Amazon's disruptive nature speaks for itself. Since Jeff Bezos founded the company in 1994, it has had huge impacts on numerous industries, from bricks-and-mortar retailers to logistics and delivery services. As the world's leading e-commerce site, Amazon has positioned itself as a retail powerhouse. Today, Amazon takes many great products, services, and businesses and wraps them into one. The e-tailer rang in net sales north of $48 billion last year.
The company's new website, AmazonSupply.com, should help the retail giant capitalize on another lucrative market: B2B customers. Meanwhile, Amazon's gateway drug, Amazon Prime, is another catalyst for growth. For just $79 a year, Prime members have access to free two-day shipping on an unlimited number of deliveries, as well as unlimited streaming videos. At the end of the day, Prime is helping Amazon attract new customers to its growing library of digital media products.
It's also encouraging that founder and CEO Jeff Bezos maintains a 20% stake in the company. With Bezos at the helm, I expect the company to continue to prove the critics wrong.
More than just a pretty face
This next stock fits the bill in terms of disruptive technology and strong consumer appeal. As a high-performance electric-car maker, Tesla Motors (Nasdaq: TSLA ) has already overcome seemingly insurmountable odds to get where it is today. With its Model S now in production, Tesla has seen reservations for the zero-emission luxury sedan more than double in the past year.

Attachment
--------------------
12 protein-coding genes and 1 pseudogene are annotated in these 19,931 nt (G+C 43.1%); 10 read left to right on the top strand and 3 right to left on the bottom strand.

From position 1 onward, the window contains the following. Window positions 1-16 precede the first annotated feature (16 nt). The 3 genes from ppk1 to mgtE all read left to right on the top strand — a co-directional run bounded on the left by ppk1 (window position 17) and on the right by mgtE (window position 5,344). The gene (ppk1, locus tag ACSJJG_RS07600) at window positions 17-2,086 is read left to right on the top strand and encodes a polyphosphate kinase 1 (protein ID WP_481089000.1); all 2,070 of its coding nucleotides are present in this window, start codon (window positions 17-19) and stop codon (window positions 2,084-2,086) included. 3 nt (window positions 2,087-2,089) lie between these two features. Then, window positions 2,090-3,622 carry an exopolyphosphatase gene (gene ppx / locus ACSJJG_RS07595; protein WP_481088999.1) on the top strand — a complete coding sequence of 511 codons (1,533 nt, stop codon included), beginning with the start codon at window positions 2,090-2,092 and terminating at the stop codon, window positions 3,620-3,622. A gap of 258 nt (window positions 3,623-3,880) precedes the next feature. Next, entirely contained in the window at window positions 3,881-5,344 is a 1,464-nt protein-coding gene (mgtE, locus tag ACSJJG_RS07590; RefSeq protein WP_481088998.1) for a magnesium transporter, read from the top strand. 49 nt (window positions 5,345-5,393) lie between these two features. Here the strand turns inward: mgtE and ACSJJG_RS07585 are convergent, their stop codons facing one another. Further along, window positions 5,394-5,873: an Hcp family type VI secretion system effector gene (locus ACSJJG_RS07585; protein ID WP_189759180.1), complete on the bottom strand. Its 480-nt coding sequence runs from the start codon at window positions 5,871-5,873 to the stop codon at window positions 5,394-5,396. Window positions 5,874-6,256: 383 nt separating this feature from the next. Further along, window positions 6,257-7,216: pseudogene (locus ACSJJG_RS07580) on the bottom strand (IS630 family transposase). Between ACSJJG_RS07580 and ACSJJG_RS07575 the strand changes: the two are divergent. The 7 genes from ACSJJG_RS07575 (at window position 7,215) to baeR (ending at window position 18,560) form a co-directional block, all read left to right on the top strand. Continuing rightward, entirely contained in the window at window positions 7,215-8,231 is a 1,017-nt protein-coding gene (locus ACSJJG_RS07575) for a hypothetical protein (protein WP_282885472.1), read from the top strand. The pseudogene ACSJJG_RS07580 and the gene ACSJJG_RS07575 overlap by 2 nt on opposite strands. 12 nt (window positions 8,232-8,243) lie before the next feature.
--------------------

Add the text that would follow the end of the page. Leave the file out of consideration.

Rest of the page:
Still, Tesla remains a risky investment because widespread consumer adoption of electric vehicles isn't yet a sure thing. In an attempt to change this, Tesla recently launched a Supercharger network in California. Today there are six Supercharger stations in operation, and Tesla plans to install over 100 more solar-powered carports across the United States by 2015.
These electric fueling stations are not only free to use, but they also return more power to the grid. What this means is that Tesla drivers will be able to make a cross-country trip for free without a drop of gas -- yet another powerful incentive for consumers to drive EVs.
This doesn't change the fact that Tesla is one of the more speculative growth stocks. However, given the company's visionary leadership in Elon Musk (think SpaceX and PayPal), these are risks I'm willing to take. The Tesla CEO also holds more than a 28% stake in the company. I think investors with a longer time horizon, say, three to five years, would be wise to own the stock. That's why I've given it a five-year outperform rating on Motley Fool CAPS.
Given the various catalysts covered above, I expect these stocks to generate above-average earnings growth for years to come. That's why I plan on owning these names over the long haul. Depending on your risk tolerance, investing in high-growth stocks can mean the difference between mediocre returns and superior returns.
One thing to keep in mind: Things change. Because buying a growth stock means you're buying a company based on future expectations, it's important to re-evaluate a stock's investment thesis along the way. As one of my top growth picks, Amazon is a great example of this. Shares of Amazon have been extra-sensitive to investor worries over its sky-high valuation.